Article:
February is Black History Month, honoring the accomplishments of African Americans throughout history. The event was first celebrated as Negro History Week in February 1926, and spread year by year as mayors across the U.S. designated their own Negro History Weeks. The celebration was expanded to a month in 1976, the nation's bicentennial, and has been repeated by Presidential proclamation each year since then. Read more at AfricanAmericanHistoryMonth.gov.
There have been a number of recent and notable books about the African-American experience. The National Book Award-winning Between the World and Me is a memoir and meditation addressed from a black father to his son. Citizen: an American Lyric was longlisted for the 2014 National Book Award in poetry, and combines essays and media images with poems that highlight race in America. Urban African-American communities are profiled in Ghettoside, which explores unsolved murders, and On the Run, about the effect of the War on Drugs. Negroland offers a view of the often contradictory lives of affluent black families. You can also check out some books by favorite African-American authors:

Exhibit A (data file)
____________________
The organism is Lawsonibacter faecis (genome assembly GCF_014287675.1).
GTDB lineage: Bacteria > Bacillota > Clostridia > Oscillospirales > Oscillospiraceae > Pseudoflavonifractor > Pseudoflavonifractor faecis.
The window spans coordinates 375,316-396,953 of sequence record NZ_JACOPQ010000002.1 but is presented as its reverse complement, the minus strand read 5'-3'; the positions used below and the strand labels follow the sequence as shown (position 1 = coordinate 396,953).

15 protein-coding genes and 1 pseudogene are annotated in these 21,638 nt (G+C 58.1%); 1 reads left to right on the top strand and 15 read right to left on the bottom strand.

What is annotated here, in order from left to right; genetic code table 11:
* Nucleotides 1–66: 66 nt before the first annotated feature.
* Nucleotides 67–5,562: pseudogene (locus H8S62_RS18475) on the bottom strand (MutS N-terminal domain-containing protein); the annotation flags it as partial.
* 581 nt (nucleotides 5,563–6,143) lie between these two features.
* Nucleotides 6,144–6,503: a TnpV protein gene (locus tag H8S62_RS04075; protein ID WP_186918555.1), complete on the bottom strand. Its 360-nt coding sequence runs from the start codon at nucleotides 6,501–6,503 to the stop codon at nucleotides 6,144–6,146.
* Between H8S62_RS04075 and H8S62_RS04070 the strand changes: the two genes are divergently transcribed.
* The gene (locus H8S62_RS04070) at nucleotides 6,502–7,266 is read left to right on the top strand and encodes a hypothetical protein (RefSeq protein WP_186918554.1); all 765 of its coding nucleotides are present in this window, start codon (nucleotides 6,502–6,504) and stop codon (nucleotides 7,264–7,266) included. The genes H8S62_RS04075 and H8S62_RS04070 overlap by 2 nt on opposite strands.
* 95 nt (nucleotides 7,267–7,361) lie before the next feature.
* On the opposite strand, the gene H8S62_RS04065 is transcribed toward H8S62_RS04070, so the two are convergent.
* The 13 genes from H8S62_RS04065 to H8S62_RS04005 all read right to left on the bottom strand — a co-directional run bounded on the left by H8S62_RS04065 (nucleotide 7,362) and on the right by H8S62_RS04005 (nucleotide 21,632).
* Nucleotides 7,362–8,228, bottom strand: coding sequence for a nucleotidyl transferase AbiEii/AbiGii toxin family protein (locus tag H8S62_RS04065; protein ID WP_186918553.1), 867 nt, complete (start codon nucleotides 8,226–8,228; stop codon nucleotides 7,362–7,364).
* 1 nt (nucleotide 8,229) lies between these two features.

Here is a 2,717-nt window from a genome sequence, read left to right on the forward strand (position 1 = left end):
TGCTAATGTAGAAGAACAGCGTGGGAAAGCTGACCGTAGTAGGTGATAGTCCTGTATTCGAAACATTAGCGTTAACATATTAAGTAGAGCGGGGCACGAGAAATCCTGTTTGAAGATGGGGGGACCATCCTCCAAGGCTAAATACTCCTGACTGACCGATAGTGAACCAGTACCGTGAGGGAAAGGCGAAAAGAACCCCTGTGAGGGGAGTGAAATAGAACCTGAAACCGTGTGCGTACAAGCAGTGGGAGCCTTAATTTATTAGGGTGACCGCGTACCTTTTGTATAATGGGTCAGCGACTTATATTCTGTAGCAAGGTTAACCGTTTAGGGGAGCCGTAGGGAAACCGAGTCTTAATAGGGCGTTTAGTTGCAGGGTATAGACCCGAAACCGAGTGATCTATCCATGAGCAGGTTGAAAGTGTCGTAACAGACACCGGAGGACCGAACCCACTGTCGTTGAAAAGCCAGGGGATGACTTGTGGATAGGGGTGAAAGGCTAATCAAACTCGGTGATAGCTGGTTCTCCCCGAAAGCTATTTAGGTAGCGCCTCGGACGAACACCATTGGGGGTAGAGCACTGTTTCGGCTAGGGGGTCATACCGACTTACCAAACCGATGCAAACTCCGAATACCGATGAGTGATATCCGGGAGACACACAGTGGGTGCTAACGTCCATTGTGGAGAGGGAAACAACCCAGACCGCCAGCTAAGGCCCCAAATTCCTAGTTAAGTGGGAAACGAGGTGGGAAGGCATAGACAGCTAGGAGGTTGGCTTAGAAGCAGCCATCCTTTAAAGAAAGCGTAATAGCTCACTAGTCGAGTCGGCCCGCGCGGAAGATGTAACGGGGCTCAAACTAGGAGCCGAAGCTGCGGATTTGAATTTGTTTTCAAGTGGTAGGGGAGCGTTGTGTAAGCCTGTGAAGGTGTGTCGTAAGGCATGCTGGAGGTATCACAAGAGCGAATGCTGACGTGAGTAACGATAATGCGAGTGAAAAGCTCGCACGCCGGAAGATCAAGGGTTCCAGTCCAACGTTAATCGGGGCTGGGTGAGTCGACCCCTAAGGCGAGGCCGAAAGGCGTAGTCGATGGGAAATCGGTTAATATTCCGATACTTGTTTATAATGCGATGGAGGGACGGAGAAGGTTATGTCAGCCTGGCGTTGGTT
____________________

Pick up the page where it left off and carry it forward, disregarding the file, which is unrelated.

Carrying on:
Butler, Octavia E.
Dickey, Eric J.
Harris, E. Lynn
Rhodes, Jewel Parker
Documentary filmakers have also explored the African-American experience, from Black Folks and Family Structure to The Black Kungfu Experience to The Injustice System in America. Browse selections in IndieFlix, a collection of free streaming independent films that you can access for free with your library card. (If you've used our Zinio magazine database, use the same username and password to log in to IndieFlix.)